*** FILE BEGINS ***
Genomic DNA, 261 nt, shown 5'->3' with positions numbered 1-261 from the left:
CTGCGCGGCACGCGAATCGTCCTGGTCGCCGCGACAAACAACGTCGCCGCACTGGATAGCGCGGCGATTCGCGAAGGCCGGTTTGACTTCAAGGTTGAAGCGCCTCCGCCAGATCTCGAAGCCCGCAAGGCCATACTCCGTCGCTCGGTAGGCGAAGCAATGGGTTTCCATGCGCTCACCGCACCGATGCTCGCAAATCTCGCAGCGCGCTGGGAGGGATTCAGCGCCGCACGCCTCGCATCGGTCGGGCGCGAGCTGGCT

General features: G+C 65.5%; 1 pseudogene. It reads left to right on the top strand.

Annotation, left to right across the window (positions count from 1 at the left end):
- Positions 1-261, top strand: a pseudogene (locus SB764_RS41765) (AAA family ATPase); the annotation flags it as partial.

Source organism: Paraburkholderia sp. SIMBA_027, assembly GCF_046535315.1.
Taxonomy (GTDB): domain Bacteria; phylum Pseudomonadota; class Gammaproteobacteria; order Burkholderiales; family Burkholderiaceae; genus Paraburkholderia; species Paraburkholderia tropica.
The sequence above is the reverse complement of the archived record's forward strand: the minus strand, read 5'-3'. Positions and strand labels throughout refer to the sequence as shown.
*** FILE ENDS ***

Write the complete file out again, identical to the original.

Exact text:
Genomic DNA, 261 nt, shown 5'->3' with positions numbered 1-261 from the left:
CTGCGCGGCACGCGAATCGTCCTGGTCGCCGCGACAAACAACGTCGCCGCACTGGATAGCGCGGCGATTCGCGAAGGCCGGTTTGACTTCAAGGTTGAAGCGCCTCCGCCAGATCTCGAAGCCCGCAAGGCCATACTCCGTCGCTCGGTAGGCGAAGCAATGGGTTTCCATGCGCTCACCGCACCGATGCTCGCAAATCTCGCAGCGCGCTGGGAGGGATTCAGCGCCGCACGCCTCGCATCGGTCGGGCGCGAGCTGGCT

General features: G+C 65.5%; 1 pseudogene. It reads left to right on the top strand.

Annotation, left to right across the window (positions count from 1 at the left end):
- Positions 1-261, top strand: a pseudogene (locus SB764_RS41765) (AAA family ATPase); the annotation flags it as partial.

Source organism: Paraburkholderia sp. SIMBA_027, assembly GCF_046535315.1.
Taxonomy (GTDB): domain Bacteria; phylum Pseudomonadota; class Gammaproteobacteria; order Burkholderiales; family Burkholderiaceae; genus Paraburkholderia; species Paraburkholderia tropica.
The sequence above is the reverse complement of the archived record's forward strand: the minus strand, read 5'-3'. Positions and strand labels throughout refer to the sequence as shown.